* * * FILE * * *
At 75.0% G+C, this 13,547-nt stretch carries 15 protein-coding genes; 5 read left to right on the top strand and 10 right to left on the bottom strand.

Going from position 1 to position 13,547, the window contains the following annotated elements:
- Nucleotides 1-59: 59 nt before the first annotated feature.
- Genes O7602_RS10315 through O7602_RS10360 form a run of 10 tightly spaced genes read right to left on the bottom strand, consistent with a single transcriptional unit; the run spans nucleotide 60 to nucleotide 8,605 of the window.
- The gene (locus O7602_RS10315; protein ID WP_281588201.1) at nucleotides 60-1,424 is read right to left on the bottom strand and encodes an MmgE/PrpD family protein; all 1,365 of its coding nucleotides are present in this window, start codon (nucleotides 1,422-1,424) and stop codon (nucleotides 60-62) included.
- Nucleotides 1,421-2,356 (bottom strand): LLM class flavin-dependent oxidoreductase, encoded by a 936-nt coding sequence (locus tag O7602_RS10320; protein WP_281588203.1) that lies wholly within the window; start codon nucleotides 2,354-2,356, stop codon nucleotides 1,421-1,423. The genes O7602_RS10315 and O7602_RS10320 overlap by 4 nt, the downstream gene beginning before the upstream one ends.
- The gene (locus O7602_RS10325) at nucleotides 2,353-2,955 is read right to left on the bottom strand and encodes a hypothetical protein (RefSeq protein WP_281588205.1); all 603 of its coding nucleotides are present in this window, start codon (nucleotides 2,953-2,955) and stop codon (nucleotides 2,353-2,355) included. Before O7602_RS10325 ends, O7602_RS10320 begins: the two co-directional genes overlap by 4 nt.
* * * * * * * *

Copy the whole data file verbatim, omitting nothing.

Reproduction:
At 75.0% G+C, this 13,547-nt stretch carries 15 protein-coding genes; 5 read left to right on the top strand and 10 right to left on the bottom strand.

Going from position 1 to position 13,547, the window contains the following annotated elements:
- Nucleotides 1-59: 59 nt before the first annotated feature.
- Genes O7602_RS10315 through O7602_RS10360 form a run of 10 tightly spaced genes read right to left on the bottom strand, consistent with a single transcriptional unit; the run spans nucleotide 60 to nucleotide 8,605 of the window.
- The gene (locus O7602_RS10315; protein ID WP_281588201.1) at nucleotides 60-1,424 is read right to left on the bottom strand and encodes an MmgE/PrpD family protein; all 1,365 of its coding nucleotides are present in this window, start codon (nucleotides 1,422-1,424) and stop codon (nucleotides 60-62) included.
- Nucleotides 1,421-2,356 (bottom strand): LLM class flavin-dependent oxidoreductase, encoded by a 936-nt coding sequence (locus tag O7602_RS10320; protein WP_281588203.1) that lies wholly within the window; start codon nucleotides 2,354-2,356, stop codon nucleotides 1,421-1,423. The genes O7602_RS10315 and O7602_RS10320 overlap by 4 nt, the downstream gene beginning before the upstream one ends.
- The gene (locus O7602_RS10325) at nucleotides 2,353-2,955 is read right to left on the bottom strand and encodes a hypothetical protein (RefSeq protein WP_281588205.1); all 603 of its coding nucleotides are present in this window, start codon (nucleotides 2,953-2,955) and stop codon (nucleotides 2,353-2,355) included. Before O7602_RS10325 ends, O7602_RS10320 begins: the two co-directional genes overlap by 4 nt.